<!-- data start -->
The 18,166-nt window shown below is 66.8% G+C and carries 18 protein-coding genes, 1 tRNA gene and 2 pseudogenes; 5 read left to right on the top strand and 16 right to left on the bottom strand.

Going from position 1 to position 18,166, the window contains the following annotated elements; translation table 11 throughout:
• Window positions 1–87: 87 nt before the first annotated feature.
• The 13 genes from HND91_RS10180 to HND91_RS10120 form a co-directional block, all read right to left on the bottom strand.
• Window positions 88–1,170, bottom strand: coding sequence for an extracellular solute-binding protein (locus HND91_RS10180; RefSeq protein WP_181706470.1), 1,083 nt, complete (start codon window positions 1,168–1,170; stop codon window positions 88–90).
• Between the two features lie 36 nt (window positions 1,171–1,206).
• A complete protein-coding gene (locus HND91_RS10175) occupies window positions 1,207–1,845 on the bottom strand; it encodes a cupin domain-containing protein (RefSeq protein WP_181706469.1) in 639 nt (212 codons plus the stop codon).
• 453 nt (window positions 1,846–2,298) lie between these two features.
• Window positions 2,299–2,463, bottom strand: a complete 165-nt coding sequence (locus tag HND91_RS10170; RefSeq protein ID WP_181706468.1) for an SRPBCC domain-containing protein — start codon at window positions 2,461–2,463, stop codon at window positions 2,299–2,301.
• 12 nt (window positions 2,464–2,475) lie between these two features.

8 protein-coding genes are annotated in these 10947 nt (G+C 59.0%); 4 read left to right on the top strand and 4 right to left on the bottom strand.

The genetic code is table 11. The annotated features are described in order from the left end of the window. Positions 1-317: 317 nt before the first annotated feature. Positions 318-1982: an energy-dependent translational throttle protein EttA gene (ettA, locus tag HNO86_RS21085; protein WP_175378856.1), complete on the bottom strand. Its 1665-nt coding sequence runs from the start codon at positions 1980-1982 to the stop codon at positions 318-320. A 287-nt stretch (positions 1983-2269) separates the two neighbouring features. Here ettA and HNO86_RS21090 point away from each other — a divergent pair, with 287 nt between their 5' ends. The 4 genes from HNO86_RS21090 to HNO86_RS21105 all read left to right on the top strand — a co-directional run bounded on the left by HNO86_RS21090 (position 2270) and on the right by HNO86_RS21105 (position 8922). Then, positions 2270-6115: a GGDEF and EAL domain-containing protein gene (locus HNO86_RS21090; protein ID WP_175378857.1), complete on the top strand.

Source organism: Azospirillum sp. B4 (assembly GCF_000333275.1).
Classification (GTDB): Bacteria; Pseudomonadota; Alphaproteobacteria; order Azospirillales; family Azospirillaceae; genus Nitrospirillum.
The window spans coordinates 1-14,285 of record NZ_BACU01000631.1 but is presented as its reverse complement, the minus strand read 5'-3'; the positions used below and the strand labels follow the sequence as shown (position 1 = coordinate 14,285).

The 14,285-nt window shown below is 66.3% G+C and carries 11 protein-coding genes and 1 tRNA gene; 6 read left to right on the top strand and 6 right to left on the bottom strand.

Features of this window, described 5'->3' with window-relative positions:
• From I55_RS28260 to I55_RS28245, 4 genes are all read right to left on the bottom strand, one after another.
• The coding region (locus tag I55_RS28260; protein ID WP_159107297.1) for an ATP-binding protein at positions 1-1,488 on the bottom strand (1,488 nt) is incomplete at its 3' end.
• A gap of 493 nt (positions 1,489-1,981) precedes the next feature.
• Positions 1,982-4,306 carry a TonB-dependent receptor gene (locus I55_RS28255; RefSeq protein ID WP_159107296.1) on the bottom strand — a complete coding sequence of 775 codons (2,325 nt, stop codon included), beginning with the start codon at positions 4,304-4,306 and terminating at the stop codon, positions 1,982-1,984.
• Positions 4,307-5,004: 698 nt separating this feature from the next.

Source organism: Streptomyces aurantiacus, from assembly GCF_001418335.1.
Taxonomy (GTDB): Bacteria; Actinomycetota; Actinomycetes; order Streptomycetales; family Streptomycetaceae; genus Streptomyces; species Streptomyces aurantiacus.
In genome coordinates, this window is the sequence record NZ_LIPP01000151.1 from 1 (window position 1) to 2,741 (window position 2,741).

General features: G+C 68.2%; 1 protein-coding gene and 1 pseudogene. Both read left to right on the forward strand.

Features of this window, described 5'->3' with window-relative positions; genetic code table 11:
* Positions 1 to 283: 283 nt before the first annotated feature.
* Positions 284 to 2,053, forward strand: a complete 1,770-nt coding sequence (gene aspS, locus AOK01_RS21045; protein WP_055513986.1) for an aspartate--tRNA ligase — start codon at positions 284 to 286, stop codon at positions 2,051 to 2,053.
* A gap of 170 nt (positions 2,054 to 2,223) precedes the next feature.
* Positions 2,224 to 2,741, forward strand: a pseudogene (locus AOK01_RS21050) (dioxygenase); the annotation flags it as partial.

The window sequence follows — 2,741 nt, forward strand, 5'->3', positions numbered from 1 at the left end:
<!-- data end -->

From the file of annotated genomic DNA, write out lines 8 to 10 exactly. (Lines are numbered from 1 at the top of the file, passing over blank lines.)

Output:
• 453 nt (window positions 1,846–2,298) lie between these two features.
• Window positions 2,299–2,463, bottom strand: a complete 165-nt coding sequence (locus tag HND91_RS10170; RefSeq protein ID WP_181706468.1) for an SRPBCC domain-containing protein — start codon at window positions 2,461–2,463, stop codon at window positions 2,299–2,301.
• 12 nt (window positions 2,464–2,475) lie between these two features.